Monday, October 18, 2004


In a grab-bag post of Google searches that led to her blog, Lynn Sislo makes the statement that John Williams ripped off the main motif of his score to Jaws from Dvorak's New World Symphony.

Until I hear from the lips or pen of Mr. Williams himself that he did, in fact, "rip that motif off", I won't believe it. The motifs are the same in their notes only, and not even for that long; the rhythms diverge very quickly, as do the notes themselves, and the orchestrations and dynamics are totally different. Williams limits himself to just the double basses; he plays them slower, lengthening the pauses between statements of the "duuuuuhhh-dum" motif (because it's a suspense theme); and when he goes into his full rhythmic statement, it really doesn't bear much resemblance to the Dvorak at all when you actually listen to the way Williams goes on from there. Dvorak uses that motif to very quickly lead into a big brassy statement of the main theme of the movement, whereas Williams uses the motif to set a mood of menace that doesn't let up even when his main theme is sounded in the low brass. And Williams's use of the same motif is much more rhythmically pulsing than Dvorak's.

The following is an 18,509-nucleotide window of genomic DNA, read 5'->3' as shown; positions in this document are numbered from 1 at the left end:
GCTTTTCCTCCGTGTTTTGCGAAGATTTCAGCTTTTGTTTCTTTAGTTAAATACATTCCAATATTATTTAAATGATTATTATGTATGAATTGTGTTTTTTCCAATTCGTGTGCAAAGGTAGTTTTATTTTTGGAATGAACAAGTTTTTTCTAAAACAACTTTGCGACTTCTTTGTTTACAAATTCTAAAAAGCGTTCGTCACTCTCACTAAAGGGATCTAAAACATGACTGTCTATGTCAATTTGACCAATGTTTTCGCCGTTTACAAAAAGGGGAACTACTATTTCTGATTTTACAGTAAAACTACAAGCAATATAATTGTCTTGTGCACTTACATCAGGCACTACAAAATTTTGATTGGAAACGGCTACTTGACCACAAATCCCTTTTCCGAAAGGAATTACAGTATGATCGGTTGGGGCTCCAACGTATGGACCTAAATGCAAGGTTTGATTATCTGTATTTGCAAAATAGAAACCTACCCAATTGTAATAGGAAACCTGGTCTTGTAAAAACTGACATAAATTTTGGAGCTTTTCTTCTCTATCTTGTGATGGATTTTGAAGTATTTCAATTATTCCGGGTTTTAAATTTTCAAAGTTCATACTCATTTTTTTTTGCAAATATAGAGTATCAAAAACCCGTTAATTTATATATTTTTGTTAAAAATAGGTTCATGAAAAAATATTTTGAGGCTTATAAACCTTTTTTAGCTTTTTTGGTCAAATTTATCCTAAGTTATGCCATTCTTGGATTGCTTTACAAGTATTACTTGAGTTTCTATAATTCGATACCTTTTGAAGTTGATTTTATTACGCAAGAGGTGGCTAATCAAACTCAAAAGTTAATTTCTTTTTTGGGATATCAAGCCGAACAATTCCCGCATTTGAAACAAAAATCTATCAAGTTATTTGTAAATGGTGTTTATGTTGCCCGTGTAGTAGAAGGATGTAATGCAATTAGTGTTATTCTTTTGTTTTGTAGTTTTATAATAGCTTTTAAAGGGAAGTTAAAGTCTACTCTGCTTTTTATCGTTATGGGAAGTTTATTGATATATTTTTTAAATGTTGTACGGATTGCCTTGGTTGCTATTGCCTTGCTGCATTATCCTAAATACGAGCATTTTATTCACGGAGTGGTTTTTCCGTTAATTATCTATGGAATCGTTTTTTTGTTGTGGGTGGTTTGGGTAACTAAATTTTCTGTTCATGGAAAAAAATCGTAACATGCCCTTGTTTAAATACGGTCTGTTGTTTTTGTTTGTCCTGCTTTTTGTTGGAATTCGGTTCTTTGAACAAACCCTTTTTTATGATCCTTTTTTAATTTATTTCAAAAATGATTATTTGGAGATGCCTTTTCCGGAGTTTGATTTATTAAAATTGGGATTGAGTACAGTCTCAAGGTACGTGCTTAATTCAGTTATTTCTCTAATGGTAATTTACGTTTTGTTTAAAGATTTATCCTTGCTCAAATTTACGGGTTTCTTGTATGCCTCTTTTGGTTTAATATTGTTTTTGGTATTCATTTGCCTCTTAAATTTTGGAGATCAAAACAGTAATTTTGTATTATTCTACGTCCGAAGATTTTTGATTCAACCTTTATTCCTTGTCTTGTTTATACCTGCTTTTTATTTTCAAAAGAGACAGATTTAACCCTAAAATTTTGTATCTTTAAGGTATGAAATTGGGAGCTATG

It's entirely possible that Williams, being a very experienced musician, decided to use the very bare-bones of the Dvorak motif -- and I'm talking just the first bar alone, those two notes, because after that it's totally different -- as a basis for a suspense score, but to accuse him of "ripping Dvorak off" suggests to me an accusation of laziness, a kind-of "Williams couldn't do it on his own, so he stole a bit of Dvorak to help him out" thing. If this is what is meant by saying "Williams ripped it off from Dvorak", then it makes little sense, since Williams uses that motif as the basis for one of his best filmscores, whereas Dvorak just uses it as a six-bar introduction to a movement in a symphony, and that motif is never heard again. The similarity between Dvorak's symphony and Williams's score is not very strong, and is over almost immediately.

And anyway, composers have been using and re-using the same motifs for centuries. Williams no more "ripped off" Dvorak than Shostakovich "ripped off" Richard Strauss's Death and Transfiguration in the final movement of his Symphony No. 5. The fact that a work sounds a tiny bit like a previous work does not mean that the composer of the latter work "ripped off" the former.

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